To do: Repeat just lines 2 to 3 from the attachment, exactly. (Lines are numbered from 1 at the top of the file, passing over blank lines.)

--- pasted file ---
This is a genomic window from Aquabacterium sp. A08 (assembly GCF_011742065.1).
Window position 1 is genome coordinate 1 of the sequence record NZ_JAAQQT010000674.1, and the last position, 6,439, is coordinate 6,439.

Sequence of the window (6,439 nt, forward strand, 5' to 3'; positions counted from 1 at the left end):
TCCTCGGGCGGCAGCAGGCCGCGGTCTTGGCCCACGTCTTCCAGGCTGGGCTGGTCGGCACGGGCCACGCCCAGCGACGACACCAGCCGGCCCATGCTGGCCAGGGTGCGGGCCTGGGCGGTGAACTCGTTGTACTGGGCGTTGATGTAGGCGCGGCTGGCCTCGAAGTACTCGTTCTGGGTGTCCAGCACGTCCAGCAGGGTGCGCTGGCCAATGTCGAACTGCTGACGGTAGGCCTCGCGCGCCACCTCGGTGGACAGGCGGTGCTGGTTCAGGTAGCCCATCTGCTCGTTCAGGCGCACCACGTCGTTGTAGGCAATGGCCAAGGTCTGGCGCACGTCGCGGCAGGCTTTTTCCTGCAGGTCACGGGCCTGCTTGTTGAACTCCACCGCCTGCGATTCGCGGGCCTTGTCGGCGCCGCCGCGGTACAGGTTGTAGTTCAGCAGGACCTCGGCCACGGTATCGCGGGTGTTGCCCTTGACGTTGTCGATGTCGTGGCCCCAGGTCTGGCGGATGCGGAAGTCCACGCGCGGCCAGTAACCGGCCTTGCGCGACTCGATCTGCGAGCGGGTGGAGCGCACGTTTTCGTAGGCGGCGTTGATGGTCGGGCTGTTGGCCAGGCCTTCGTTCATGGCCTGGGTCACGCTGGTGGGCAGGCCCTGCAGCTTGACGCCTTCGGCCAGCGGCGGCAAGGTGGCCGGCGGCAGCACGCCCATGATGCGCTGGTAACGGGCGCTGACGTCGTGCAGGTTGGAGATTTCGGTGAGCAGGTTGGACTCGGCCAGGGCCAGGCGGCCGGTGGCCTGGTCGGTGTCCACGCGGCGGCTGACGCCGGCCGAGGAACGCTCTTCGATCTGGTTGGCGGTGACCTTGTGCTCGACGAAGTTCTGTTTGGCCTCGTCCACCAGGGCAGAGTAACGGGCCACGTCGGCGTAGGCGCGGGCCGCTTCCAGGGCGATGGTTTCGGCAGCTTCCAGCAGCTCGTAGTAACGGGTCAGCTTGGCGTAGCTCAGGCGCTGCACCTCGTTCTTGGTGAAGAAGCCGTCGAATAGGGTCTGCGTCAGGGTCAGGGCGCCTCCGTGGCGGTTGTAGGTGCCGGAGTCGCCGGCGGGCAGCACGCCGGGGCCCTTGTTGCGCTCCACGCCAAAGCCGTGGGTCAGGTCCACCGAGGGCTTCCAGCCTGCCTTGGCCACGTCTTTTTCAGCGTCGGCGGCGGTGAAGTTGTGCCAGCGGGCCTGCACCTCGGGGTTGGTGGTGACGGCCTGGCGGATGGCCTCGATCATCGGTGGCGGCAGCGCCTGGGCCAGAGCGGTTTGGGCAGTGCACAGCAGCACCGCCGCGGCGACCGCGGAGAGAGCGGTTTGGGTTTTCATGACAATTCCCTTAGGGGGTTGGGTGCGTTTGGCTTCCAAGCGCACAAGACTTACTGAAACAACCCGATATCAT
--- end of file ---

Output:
Window position 1 is genome coordinate 1 of the sequence record NZ_JAAQQT010000674.1, and the last position, 6,439, is coordinate 6,439.

Sequence of the window (6,439 nt, forward strand, 5' to 3'; positions counted from 1 at the left end):